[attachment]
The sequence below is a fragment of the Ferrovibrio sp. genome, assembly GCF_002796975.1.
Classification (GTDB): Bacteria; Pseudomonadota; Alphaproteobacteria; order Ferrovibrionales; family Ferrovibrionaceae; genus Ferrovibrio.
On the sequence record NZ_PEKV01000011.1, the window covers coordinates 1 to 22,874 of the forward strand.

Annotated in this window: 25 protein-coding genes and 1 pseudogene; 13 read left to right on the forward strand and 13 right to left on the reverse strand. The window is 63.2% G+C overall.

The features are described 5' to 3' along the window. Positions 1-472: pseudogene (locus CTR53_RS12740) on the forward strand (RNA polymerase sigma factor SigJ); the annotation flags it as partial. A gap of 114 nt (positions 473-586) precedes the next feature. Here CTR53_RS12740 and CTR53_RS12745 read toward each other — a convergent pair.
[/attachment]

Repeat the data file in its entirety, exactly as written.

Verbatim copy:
The sequence below is a fragment of the Ferrovibrio sp. genome, assembly GCF_002796975.1.
Classification (GTDB): Bacteria; Pseudomonadota; Alphaproteobacteria; order Ferrovibrionales; family Ferrovibrionaceae; genus Ferrovibrio.
On the sequence record NZ_PEKV01000011.1, the window covers coordinates 1 to 22,874 of the forward strand.

Annotated in this window: 25 protein-coding genes and 1 pseudogene; 13 read left to right on the forward strand and 13 right to left on the reverse strand. The window is 63.2% G+C overall.

The features are described 5' to 3' along the window. Positions 1-472: pseudogene (locus CTR53_RS12740) on the forward strand (RNA polymerase sigma factor SigJ); the annotation flags it as partial. A gap of 114 nt (positions 473-586) precedes the next feature. Here CTR53_RS12740 and CTR53_RS12745 read toward each other — a convergent pair.